Support Groups for Christians
Most Frequently Asked Questions
- What is a support group? - There is a growing movement within the Church known as the "Christian Recovery Movement." Involvement in support groups is a central theme of the movement. Find out what they are and how they can help Christians overcome various difficulties in their lives.
- How can a support group help a Christian who is struggling? - Benefits or participating in recovery-oriented small group meetings for believers.
- How do you identify a good support group? - Not all gatherings claiming to be recovery groups are healthy and safe. Use these simple guidelines to know for sure.
- How do I find a local Christian support group? - Pointers to several national networks of recovery groups meeting throughout the world.
- John Wesley's Small Group Rules - Written in 1816, these simple principles show that Christian support groups are not a new idea!
Overcoming the lingering affects of addiction and moving into the fullness of the abundant life is an involved, long-term process. Through support groups, people in recovery can share their experience, strength and hope with one another. A support group is usually a small gathering of individuals who share similar struggles. Larger groups may have a common opening session and then break into small groups to allow more intimate fellowship and sharing. Support groups members come together at least weekly to share their struggles and their victories as a means of mutual encouragement. The best support groups practice a policy of strict confidentiality (and often anonynimity) so that their members can share freely without fear of others outside of the group learning about their problems.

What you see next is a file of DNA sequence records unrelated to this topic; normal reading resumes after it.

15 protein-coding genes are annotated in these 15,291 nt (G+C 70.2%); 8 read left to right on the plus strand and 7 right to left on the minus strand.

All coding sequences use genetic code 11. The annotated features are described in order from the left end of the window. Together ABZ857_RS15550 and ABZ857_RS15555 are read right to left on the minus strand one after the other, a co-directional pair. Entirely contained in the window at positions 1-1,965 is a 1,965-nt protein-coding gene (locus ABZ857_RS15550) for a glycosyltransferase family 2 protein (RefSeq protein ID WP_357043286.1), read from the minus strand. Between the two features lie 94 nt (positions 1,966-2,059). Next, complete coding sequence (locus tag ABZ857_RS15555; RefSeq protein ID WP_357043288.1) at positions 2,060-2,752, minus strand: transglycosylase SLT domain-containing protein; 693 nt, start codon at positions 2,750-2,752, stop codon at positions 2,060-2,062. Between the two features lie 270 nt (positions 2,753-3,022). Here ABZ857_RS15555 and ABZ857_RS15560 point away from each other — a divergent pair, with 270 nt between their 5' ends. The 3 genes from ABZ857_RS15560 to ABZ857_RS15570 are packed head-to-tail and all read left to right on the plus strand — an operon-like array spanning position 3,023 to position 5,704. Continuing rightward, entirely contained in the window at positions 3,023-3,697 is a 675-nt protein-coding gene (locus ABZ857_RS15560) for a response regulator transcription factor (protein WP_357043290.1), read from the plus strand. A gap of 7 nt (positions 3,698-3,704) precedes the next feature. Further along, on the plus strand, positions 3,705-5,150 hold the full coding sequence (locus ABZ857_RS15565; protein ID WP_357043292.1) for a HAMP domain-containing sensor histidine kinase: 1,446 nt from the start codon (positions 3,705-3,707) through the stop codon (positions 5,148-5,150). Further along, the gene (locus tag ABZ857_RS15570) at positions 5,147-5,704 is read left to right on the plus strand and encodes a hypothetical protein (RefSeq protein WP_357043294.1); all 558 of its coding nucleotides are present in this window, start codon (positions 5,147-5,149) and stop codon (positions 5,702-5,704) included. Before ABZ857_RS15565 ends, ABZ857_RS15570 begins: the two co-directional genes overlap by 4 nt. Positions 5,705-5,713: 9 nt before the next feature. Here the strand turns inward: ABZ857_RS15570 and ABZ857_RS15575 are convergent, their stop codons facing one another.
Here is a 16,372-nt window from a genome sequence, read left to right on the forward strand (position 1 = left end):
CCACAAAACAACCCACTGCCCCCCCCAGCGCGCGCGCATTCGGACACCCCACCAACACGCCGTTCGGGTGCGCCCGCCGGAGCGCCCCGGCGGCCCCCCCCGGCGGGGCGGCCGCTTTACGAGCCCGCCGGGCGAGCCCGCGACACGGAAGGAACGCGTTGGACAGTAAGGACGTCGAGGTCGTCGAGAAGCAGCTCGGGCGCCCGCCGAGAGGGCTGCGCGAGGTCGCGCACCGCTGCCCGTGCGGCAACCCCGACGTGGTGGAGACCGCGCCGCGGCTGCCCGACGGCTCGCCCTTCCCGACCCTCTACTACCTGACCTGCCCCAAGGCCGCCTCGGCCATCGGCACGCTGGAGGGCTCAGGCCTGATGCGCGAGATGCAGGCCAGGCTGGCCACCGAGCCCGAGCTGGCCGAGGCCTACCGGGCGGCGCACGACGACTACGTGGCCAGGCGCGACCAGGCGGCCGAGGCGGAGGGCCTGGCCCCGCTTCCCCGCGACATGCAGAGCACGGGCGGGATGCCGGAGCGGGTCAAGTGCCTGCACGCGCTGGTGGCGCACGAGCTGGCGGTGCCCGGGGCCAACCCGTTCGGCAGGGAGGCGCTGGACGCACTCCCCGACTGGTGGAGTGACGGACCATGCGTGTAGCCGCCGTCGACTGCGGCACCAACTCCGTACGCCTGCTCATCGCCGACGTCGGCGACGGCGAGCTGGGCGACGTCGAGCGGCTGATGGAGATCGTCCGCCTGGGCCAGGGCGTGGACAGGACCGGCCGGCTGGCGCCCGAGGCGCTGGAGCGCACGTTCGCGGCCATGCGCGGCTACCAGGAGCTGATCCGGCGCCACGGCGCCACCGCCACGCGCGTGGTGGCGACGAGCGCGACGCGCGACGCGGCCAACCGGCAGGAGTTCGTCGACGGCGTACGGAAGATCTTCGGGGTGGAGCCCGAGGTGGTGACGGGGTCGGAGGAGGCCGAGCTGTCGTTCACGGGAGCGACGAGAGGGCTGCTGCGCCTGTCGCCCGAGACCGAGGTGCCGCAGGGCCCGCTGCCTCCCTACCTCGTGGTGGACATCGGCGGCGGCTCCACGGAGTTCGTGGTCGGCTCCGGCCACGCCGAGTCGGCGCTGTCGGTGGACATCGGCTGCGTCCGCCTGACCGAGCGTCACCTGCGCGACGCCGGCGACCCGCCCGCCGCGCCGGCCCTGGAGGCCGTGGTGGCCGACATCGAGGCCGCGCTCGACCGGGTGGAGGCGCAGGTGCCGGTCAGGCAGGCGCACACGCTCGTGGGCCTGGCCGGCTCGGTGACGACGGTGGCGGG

Most of us become isolated and full of shame as a result of our addictions and other problems. This will work against any movement toward finding a better life for ourselves. A good support group will be a source of great hope and encouragement as we gain insights from becoming connected with others who share similar experiences.
Fortunately, in recent years we have witnessed the growth of Christian support groups. Those who use the Twelve Steps originally developed by Alcoholics Anonymous seem to be the most effective.
Christian "support groups" are not a new idea-John Wesley's "Rules for Small Groups,"written in 1816, is an outline that embodies "the Method" from which the name "Methodist" came. This method resulted in one of the greatest revivals the world has ever known. Believers gathered together in small groups, sharing honestly, becoming accountable to one another, asking probing questions, praying for one another with a deep knowledge of their mutual needs and struggles. Any believer can benefit from this type of gathering. It can be a tremendously healing and encouraging experience for those in recovery.
Ideally, a good support group is, first, a place where recovering addicts will find true acceptance and a sense of what unconditional love is all about. It is a safe, non-judgmental setting where they can express struggles, thoughts, ideas, and feelings without fear of rejection. Hearing the stories of others with similar difficulties and how they overcame them, gives the struggling addict great encouragement to go on in a life of sobriety. Healthy support groups can provide a sort of "family "atmosphere that stimulates the hope for a better life in all involved. Because addiction wreaks havoc upon an individual's relationships with others, a good support group is a wonderful place for recovering addicts to begin the difficult and painful process of re-connecting with other people.